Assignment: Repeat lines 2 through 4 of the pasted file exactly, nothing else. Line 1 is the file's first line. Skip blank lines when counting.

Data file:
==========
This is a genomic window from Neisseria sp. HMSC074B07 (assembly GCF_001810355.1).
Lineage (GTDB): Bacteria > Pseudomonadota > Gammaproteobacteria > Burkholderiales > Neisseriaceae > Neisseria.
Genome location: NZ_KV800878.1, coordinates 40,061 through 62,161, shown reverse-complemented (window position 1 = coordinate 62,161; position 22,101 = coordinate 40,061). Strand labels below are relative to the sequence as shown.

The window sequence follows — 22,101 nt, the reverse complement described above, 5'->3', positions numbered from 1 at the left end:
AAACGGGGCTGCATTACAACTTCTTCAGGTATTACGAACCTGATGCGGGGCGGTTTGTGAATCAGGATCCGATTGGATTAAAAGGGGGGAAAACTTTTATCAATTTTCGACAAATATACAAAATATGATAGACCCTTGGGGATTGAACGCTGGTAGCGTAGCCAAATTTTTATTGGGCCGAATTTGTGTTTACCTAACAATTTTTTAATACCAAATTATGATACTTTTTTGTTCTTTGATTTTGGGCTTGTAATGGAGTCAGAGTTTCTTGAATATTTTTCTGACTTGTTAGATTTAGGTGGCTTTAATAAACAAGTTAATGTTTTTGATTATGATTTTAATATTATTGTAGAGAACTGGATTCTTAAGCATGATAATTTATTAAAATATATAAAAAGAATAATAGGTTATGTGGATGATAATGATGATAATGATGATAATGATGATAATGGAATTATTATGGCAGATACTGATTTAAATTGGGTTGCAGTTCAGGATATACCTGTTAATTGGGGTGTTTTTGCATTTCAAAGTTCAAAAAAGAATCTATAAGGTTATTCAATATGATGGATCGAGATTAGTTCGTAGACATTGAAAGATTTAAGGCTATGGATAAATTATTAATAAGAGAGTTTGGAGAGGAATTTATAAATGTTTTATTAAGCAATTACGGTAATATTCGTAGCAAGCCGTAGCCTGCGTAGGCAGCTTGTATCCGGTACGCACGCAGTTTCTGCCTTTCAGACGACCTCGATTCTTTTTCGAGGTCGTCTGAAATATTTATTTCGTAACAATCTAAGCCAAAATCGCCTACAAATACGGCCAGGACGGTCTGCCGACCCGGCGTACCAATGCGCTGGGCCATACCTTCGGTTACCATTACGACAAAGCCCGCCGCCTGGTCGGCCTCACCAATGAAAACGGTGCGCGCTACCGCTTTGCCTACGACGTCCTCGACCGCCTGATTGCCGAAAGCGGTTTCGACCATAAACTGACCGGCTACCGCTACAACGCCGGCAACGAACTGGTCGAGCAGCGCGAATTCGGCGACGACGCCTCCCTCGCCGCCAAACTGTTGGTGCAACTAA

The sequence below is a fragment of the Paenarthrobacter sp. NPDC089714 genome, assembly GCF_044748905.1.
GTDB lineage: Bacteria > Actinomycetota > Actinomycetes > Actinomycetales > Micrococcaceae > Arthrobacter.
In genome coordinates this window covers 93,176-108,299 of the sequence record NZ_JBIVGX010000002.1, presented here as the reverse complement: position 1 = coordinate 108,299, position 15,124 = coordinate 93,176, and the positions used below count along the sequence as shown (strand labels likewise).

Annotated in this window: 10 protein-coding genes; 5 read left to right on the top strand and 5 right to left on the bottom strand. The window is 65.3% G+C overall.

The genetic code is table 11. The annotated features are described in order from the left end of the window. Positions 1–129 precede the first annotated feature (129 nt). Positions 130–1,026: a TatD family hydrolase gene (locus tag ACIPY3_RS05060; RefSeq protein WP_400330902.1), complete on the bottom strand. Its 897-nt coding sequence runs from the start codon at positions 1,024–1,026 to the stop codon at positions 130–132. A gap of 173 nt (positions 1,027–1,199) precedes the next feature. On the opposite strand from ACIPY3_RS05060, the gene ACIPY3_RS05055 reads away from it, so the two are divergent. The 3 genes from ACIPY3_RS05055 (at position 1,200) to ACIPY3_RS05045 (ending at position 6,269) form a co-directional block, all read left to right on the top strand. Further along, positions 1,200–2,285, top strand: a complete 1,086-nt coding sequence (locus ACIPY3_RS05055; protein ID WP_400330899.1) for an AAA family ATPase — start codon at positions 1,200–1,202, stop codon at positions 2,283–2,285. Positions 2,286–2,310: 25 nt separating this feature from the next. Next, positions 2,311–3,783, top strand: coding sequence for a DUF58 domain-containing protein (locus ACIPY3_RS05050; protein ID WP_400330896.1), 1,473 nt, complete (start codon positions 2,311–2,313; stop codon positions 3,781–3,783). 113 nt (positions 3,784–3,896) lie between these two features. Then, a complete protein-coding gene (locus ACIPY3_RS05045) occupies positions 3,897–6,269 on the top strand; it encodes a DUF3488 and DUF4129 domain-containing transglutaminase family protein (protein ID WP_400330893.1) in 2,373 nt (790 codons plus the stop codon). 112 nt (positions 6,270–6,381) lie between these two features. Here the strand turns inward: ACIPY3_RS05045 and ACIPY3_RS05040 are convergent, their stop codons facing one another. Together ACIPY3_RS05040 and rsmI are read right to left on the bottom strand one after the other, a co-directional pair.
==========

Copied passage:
Lineage (GTDB): Bacteria > Pseudomonadota > Gammaproteobacteria > Burkholderiales > Neisseriaceae > Neisseria.
Genome location: NZ_KV800878.1, coordinates 40,061 through 62,161, shown reverse-complemented (window position 1 = coordinate 62,161; position 22,101 = coordinate 40,061). Strand labels below are relative to the sequence as shown.

The window sequence follows — 22,101 nt, the reverse complement described above, 5'->3', positions numbered from 1 at the left end: